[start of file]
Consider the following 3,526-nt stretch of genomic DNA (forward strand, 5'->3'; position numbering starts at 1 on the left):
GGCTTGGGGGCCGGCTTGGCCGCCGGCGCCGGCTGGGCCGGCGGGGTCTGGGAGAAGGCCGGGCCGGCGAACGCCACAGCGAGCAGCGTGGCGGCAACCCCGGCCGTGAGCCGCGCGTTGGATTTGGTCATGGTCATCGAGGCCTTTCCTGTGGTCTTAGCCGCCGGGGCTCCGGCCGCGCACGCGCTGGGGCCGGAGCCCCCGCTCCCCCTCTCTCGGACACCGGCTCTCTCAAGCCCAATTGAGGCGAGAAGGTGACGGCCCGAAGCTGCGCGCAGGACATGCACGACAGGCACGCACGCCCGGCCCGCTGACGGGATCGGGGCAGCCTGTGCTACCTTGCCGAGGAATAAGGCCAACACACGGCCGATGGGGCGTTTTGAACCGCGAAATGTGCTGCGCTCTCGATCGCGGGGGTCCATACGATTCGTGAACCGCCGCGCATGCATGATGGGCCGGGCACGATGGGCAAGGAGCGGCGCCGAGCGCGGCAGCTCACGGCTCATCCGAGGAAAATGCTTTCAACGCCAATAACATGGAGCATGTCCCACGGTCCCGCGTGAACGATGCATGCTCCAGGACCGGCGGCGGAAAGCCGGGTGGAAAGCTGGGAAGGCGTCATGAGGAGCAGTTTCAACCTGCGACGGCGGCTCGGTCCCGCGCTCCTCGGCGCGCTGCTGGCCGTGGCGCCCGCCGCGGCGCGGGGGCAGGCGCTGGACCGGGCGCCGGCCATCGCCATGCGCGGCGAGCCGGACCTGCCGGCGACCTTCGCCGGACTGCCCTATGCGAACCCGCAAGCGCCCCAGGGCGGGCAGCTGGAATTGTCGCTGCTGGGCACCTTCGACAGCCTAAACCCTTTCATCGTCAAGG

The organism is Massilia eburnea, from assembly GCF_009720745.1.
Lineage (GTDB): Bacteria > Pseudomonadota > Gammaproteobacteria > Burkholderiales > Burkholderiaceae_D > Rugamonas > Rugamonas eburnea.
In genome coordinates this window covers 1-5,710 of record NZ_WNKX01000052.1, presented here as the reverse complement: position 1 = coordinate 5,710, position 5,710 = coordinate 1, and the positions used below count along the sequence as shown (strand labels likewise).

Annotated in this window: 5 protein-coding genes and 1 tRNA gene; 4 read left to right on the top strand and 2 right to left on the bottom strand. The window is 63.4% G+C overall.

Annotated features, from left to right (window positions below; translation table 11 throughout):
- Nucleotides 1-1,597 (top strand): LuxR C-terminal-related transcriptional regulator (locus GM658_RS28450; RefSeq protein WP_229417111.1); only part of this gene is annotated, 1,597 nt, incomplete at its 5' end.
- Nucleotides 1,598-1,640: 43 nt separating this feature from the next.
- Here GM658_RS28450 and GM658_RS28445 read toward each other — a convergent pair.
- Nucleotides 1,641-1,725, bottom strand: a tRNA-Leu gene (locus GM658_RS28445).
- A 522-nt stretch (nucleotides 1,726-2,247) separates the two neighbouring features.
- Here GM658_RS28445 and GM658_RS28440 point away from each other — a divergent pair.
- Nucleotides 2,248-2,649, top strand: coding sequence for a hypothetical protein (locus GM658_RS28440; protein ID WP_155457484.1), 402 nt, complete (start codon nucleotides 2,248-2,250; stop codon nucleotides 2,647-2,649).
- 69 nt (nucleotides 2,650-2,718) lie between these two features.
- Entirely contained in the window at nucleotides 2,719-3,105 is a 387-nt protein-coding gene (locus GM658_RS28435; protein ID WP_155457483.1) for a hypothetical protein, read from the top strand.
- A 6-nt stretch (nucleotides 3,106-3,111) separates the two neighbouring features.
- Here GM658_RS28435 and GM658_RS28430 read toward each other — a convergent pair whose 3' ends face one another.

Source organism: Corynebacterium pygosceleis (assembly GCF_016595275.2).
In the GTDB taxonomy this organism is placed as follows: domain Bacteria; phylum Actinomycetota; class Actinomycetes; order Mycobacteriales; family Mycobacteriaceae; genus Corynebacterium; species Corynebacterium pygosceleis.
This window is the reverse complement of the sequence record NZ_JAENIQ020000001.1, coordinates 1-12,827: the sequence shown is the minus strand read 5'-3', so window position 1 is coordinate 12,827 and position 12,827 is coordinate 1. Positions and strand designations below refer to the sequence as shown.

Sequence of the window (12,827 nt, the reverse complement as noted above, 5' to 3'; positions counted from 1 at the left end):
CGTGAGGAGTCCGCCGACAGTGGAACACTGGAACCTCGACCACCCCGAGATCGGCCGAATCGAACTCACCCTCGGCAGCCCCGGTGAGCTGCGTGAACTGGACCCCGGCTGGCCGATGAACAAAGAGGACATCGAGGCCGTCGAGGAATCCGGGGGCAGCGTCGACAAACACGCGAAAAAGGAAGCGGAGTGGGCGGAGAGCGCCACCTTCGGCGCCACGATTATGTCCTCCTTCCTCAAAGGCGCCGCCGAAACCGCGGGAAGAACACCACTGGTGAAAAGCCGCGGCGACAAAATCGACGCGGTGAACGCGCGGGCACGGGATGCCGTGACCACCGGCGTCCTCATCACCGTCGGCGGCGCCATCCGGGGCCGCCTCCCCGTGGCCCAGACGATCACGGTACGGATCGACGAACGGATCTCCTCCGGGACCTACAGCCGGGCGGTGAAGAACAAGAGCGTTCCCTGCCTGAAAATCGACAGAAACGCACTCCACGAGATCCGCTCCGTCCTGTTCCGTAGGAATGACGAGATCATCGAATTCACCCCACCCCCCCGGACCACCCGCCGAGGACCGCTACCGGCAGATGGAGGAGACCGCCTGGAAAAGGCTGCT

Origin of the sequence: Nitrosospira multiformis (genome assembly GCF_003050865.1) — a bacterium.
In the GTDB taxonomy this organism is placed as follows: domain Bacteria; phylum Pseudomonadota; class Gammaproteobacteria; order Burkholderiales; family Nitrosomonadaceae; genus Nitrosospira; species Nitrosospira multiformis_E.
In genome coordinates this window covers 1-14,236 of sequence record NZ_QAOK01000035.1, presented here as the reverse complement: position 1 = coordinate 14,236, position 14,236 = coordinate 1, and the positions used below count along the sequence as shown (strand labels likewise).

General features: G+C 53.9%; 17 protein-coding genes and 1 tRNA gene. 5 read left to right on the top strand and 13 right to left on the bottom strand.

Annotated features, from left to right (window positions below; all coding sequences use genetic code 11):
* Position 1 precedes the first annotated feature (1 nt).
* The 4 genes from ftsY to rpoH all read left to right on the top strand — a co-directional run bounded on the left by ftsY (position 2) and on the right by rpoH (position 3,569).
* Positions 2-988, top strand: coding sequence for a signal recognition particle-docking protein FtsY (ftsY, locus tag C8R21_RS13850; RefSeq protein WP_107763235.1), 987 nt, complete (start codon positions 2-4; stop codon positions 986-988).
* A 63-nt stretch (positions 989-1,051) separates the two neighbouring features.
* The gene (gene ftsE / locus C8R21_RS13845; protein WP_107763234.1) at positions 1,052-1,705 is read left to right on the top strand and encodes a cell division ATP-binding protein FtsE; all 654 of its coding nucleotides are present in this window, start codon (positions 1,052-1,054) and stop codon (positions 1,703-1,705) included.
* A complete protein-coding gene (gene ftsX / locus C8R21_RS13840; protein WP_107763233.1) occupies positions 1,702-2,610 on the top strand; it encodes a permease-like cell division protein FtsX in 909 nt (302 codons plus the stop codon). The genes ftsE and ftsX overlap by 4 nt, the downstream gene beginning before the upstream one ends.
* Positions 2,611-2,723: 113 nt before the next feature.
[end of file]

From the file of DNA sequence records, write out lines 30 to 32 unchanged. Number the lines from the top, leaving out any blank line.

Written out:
* The 4 genes from ftsY to rpoH all read left to right on the top strand — a co-directional run bounded on the left by ftsY (position 2) and on the right by rpoH (position 3,569).
* Positions 2-988, top strand: coding sequence for a signal recognition particle-docking protein FtsY (ftsY, locus tag C8R21_RS13850; RefSeq protein WP_107763235.1), 987 nt, complete (start codon positions 2-4; stop codon positions 986-988).
* A 63-nt stretch (positions 989-1,051) separates the two neighbouring features.